I have become quite a replicator lately, right?
Well, yet another article from an IT journalist/commentator I have to disagree with.
In the article the writer states that it's too difficult to get FF3.6 installed on Ubuntu and that it's reason enough to call GNU/Linux dead on its tracks to get to the mass market. That sounds compelling at first sight.... but
First: I bet the users of software that aren't quite up to date and that make up those huge botnets differ with the writer of the article. They all make up a part of the mass market as we know it, don't they? So it's OK to have outdated* software, isn't it? (I know, I know... it's not OK... but we are talking about mass market here, so go with the flow!).
Second: Remember that the way software is installed/maintained in the GNU/Linux world is completely different from Windows'. In Windows, as the writer said, you grab the software from internet (hopefully form a reliable location.... but we know that's not always the case, is it?), click on it, maybe will have to restart your computer.... a couple times (why the hell installing Adobe Reader requires you to reboot Windows? Is Adobe Reader the equivalent for Windows of glibc or something?) and then finally you are done with the software. In GNU/Linux, at least in Ubuntu (and every other distro that prides itself of being such), you have to wait for the maintainers of Ubuntu to review software to make it available. That's right.... they do that job for you, the user. And it's not just firefox that they maintain... they take care of thousands (literally) pieces of software to make them fit together and not mess with each other when you installed them on your beloved Ubuntu-powered box. And that not only sounds like a dauntin task... it really is. And what would be the equivalent of that in the Windows world? It would be like waiting for Microsoft to review the software when it's made available by its developers (have you seen how long it takes Microsoft to work on their own bugs? How long would it take them if they had to review other people's software as well?) and make it available to you through the centralized software they provided Windows with so that their beloved customers don't have to go leaping from site to site to grab the latest piece of malware-infested piece of software... oh, but there's no such thing for Windows, is there? Such a shame, you know.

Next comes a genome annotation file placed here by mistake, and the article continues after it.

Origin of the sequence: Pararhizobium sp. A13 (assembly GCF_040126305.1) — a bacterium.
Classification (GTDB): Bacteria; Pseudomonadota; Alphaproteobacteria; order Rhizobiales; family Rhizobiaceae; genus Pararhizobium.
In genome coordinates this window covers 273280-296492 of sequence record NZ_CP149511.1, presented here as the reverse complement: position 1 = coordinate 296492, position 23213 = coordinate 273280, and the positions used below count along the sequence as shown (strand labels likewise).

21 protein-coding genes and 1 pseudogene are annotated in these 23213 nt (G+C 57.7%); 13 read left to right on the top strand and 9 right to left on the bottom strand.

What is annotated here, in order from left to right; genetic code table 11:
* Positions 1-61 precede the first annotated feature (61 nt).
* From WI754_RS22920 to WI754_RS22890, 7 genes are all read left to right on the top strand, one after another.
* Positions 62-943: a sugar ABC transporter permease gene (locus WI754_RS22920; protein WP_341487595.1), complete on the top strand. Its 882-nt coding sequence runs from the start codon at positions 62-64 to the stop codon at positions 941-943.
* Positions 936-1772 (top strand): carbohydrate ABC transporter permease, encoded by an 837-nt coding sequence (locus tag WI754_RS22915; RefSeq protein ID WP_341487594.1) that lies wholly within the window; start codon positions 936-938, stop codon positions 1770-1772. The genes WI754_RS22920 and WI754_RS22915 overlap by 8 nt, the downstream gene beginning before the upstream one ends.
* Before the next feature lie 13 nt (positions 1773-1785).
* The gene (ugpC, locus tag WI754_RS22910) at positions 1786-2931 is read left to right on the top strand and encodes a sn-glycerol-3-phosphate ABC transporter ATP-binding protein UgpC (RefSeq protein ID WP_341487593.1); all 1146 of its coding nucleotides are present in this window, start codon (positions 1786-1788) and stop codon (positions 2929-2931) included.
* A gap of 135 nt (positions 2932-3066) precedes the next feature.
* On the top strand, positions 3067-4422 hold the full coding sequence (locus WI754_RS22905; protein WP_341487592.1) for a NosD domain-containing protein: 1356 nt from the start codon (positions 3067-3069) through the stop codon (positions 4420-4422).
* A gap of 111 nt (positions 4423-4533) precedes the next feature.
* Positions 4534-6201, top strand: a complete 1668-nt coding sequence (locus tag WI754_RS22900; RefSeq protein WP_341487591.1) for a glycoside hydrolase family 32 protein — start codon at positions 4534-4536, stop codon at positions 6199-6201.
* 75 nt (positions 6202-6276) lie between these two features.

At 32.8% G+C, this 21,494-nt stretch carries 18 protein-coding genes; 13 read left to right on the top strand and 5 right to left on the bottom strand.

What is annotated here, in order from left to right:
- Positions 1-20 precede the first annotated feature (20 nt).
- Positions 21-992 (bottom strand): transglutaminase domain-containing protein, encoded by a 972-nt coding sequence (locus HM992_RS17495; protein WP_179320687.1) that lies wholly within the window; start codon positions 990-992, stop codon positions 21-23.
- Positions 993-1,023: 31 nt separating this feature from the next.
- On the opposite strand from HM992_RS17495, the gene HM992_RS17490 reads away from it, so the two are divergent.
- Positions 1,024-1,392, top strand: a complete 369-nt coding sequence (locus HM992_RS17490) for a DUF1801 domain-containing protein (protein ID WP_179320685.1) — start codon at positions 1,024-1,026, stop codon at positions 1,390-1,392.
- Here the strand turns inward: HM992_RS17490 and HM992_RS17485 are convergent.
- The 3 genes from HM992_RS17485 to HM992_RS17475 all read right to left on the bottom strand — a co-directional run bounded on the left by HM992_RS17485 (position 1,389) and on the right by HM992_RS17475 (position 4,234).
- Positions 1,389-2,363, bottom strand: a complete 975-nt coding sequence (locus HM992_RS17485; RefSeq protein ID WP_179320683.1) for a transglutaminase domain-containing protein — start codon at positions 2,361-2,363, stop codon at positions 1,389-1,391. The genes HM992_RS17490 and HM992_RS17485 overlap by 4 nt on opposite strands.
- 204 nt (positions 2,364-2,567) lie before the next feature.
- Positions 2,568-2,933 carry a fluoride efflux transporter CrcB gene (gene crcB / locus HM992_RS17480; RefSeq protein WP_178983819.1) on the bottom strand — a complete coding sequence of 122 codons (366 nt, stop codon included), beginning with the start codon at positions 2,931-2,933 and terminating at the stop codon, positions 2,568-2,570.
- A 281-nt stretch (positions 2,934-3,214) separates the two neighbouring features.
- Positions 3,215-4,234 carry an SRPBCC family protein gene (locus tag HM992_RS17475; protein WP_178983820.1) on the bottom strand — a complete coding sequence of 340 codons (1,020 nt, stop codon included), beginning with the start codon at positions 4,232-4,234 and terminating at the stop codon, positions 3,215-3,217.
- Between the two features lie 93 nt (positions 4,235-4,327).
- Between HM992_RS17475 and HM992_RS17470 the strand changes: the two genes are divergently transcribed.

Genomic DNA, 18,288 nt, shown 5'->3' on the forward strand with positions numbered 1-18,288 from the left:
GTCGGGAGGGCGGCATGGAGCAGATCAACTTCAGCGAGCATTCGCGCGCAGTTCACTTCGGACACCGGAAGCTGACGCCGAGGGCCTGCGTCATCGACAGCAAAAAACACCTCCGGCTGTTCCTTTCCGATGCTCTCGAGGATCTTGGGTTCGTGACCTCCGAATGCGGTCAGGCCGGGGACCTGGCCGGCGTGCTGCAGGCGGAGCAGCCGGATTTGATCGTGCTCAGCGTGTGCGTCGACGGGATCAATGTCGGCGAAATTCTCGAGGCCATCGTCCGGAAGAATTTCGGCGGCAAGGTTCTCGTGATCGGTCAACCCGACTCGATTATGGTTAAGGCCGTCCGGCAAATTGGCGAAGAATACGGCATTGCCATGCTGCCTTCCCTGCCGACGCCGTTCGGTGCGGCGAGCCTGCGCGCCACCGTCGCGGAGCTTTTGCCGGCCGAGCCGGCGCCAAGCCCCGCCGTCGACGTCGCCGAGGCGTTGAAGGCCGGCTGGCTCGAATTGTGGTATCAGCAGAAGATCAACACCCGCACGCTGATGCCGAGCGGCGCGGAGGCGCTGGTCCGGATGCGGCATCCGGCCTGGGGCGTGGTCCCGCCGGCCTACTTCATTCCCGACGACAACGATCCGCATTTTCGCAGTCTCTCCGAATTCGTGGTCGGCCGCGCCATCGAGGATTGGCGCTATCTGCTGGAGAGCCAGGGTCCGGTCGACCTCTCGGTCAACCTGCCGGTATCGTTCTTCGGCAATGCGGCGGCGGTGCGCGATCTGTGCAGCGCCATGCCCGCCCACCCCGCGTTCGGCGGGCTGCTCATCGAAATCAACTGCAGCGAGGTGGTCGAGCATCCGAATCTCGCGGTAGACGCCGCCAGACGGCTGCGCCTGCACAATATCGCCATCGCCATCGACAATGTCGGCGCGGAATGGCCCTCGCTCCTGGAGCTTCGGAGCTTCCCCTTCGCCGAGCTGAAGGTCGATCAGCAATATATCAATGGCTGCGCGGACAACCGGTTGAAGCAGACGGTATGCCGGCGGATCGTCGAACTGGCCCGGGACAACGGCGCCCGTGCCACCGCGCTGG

So, in other words, FF3.6 is not made available in the stable Ubuntu release because it's going to be a major work to get it merged, but that doesn't mean there is no way to get it packaged so that our dear writer can use it. It didn't take me too long to find unstable/unsupported repos for FF3.6 (probably its stable enough, don't know for sure) for Ubuntu:
I'll personally wait for Ubuntu to make 3.6 available through their standard repositories... which I hope will happen for Jaunty... but maybe they won't and will make it available for lynx only... will have to wait and see.
Just so that it's crystal clear. This article doesn't state that GNU/Linux is ready for the mass market. I'm just stating that the writer-of-the-article's difficulty to install FF3.6 on Ubuntu is not an excuse to dismiss GNU/Linux's readiness for the mass market. Also, I do think GNU/Linux is ready for the mass market, but that's another quite different story.
* FF 3.5 is not outdated, by the way. It will be maintained (at least, security-wise, by the Mozilla foundation for a while).